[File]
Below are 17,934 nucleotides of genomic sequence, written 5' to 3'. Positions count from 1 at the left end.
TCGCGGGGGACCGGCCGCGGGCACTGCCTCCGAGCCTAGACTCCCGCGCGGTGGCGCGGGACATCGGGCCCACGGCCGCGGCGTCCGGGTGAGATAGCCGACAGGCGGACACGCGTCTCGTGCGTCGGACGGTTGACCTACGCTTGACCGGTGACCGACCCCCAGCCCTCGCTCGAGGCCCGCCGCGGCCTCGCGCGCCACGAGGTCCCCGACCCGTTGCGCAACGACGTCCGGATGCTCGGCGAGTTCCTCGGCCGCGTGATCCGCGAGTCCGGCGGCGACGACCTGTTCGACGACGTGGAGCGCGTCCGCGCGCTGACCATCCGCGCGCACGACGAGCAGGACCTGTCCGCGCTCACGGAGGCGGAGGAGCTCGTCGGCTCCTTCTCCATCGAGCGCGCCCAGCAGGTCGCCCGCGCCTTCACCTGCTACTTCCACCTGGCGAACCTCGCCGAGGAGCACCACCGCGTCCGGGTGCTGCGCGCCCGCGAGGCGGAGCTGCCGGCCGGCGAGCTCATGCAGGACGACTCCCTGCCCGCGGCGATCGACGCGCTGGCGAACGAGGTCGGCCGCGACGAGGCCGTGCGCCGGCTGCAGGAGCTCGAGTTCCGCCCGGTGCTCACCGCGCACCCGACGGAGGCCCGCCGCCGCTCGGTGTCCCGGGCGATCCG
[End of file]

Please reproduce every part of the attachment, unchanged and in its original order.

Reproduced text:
Below are 17,934 nucleotides of genomic sequence, written 5' to 3'. Positions count from 1 at the left end.
TCGCGGGGGACCGGCCGCGGGCACTGCCTCCGAGCCTAGACTCCCGCGCGGTGGCGCGGGACATCGGGCCCACGGCCGCGGCGTCCGGGTGAGATAGCCGACAGGCGGACACGCGTCTCGTGCGTCGGACGGTTGACCTACGCTTGACCGGTGACCGACCCCCAGCCCTCGCTCGAGGCCCGCCGCGGCCTCGCGCGCCACGAGGTCCCCGACCCGTTGCGCAACGACGTCCGGATGCTCGGCGAGTTCCTCGGCCGCGTGATCCGCGAGTCCGGCGGCGACGACCTGTTCGACGACGTGGAGCGCGTCCGCGCGCTGACCATCCGCGCGCACGACGAGCAGGACCTGTCCGCGCTCACGGAGGCGGAGGAGCTCGTCGGCTCCTTCTCCATCGAGCGCGCCCAGCAGGTCGCCCGCGCCTTCACCTGCTACTTCCACCTGGCGAACCTCGCCGAGGAGCACCACCGCGTCCGGGTGCTGCGCGCCCGCGAGGCGGAGCTGCCGGCCGGCGAGCTCATGCAGGACGACTCCCTGCCCGCGGCGATCGACGCGCTGGCGAACGAGGTCGGCCGCGACGAGGCCGTGCGCCGGCTGCAGGAGCTCGAGTTCCGCCCGGTGCTCACCGCGCACCCGACGGAGGCCCGCCGCCGCTCGGTGTCCCGGGCGATCCG